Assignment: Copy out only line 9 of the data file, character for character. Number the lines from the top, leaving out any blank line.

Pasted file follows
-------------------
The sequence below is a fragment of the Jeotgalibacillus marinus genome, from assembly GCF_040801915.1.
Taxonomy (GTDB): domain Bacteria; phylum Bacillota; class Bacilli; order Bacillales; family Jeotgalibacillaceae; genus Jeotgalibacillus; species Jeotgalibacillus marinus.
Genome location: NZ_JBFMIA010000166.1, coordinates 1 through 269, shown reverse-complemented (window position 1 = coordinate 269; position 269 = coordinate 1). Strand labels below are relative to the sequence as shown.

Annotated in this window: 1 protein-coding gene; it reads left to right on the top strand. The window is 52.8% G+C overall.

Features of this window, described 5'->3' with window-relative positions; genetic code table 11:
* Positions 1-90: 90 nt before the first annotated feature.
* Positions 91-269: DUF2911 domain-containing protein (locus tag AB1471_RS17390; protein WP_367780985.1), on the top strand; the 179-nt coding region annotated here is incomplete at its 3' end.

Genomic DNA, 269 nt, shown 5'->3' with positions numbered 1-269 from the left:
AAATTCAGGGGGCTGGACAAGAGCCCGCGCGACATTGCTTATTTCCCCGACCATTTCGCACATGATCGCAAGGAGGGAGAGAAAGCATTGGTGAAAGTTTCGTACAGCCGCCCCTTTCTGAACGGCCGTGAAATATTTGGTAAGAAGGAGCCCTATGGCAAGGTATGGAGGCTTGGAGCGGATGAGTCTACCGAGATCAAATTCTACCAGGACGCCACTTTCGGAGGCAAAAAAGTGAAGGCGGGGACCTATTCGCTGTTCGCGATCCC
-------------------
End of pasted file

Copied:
AAATTCAGGGGGCTGGACAAGAGCCCGCGCGACATTGCTTATTTCCCCGACCATTTCGCACATGATCGCAAGGAGGGAGAGAAAGCATTGGTGAAAGTTTCGTACAGCCGCCCCTTTCTGAACGGCCGTGAAATATTTGGTAAGAAGGAGCCCTATGGCAAGGTATGGAGGCTTGGAGCGGATGAGTCTACCGAGATCAAATTCTACCAGGACGCCACTTTCGGAGGCAAAAAAGTGAAGGCGGGGACCTATTCGCTGTTCGCGATCCC